Then a mother and daughter entered and started rearranging the furniture for the daughter and her mate who was due. As the man cub and I rolled our eyes and thanked our lucky stars that I was halfway through getting the drugs dripped through. Eavesdropping, I remembered that I am very lucky – the daughter mentioned to the nurses that she had ten attempts to get a vein before she was fitted with a ‘port’, (still not googling so not 100% here), where something is placed just below the chest skin and the needle is pushed through the skin into this. It took everything I had not to wince as the nurses rammed a needle straight through that girls chest. I’m going to keep being grateful.

As the last bag of saline was hooked up to me, we had to endure a last half hour chat that you literally can’t unhear. The point where one of the girls was discussing emailing her consultant and subject header was ‘MUST READ’, I decided that I must be a sweetheart of a patient. I turn up, I ask very few questions, I do what I’m told and I’m ultimately compliant! In some ways this could be naïve and but I’ve chosen to adore the NHS for what it is doing for me and take the ride in their hands. I might change my mind when I Google later on, but for the moment I’ll trust all the health care professionals who are a lot better equipped and knowledgeable than I am. I also have a word with myself as we leave; who am I to judge someone else going on this hellish journey. She may well be justified and have a consultant that is the equivalent of my oncologist, slightly useless in the patient concern but also extremely clever. If she wants someone to ‘READ’ her email, why am I sat here rolling my eyes. I’m leaving the ward winding my neck in (and for a sleep until the cub gets dropped off!).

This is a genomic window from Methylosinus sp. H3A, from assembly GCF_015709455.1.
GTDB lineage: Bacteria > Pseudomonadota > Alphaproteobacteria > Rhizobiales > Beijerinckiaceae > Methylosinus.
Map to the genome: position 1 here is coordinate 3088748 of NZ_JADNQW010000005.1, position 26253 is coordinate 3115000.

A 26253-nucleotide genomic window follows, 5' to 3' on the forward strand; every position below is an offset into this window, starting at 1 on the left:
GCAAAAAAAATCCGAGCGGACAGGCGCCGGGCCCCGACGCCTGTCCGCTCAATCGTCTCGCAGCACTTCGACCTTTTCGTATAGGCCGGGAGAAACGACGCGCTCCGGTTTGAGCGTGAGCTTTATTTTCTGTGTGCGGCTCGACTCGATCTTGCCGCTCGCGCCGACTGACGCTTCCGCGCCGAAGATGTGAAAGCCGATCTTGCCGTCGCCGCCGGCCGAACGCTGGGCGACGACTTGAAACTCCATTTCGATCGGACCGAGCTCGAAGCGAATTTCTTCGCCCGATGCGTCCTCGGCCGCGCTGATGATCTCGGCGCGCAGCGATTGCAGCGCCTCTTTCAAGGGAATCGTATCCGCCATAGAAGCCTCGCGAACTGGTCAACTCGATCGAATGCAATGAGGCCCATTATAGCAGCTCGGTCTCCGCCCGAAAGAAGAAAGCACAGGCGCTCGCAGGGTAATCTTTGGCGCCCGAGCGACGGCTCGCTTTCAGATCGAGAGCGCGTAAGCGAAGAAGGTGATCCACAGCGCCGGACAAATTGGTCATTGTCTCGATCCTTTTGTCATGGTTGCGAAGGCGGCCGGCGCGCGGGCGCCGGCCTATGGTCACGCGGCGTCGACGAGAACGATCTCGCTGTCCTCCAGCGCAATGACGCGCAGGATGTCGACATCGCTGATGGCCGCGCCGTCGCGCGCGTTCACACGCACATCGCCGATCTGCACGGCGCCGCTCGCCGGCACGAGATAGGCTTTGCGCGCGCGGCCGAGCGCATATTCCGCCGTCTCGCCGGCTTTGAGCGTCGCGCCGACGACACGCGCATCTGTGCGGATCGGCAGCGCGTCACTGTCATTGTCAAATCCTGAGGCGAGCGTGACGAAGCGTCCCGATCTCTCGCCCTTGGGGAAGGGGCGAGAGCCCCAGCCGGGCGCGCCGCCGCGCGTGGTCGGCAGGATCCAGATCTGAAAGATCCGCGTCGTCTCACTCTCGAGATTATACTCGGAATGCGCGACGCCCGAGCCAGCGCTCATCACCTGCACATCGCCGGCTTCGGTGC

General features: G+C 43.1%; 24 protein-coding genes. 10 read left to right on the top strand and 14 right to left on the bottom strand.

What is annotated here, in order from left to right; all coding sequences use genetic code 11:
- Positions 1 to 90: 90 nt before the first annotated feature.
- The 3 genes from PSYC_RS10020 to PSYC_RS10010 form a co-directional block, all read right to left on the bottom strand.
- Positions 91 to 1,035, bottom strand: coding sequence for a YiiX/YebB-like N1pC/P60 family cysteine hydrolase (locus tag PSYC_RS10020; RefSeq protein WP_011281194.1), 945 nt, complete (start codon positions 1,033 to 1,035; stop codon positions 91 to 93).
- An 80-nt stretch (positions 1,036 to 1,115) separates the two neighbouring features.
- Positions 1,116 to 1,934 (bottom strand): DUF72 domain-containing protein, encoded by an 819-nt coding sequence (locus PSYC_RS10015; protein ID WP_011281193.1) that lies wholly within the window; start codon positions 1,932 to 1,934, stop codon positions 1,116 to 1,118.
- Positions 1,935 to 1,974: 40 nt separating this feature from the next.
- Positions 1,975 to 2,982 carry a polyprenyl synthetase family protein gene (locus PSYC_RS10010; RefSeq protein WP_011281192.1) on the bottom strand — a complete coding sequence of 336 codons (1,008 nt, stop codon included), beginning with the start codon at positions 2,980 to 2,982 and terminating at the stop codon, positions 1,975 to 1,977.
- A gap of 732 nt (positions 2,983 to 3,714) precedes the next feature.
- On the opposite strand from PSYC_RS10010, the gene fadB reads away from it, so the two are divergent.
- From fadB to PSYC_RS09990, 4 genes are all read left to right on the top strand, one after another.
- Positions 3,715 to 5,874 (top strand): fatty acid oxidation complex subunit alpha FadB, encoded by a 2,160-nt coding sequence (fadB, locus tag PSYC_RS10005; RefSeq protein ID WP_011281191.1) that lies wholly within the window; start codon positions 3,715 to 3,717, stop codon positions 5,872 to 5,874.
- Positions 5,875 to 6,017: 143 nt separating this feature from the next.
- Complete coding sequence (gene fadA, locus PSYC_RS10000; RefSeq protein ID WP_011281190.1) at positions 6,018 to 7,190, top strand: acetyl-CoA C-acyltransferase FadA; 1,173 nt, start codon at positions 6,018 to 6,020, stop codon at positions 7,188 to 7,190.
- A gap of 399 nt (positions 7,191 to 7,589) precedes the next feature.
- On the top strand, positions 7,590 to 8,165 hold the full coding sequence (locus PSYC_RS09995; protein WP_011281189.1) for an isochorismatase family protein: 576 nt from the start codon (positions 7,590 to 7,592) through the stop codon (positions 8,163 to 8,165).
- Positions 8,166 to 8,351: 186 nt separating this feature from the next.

We’re still both all over this, taste is going already, but I’ve got this and only got to have one more chemo! Lets do it!!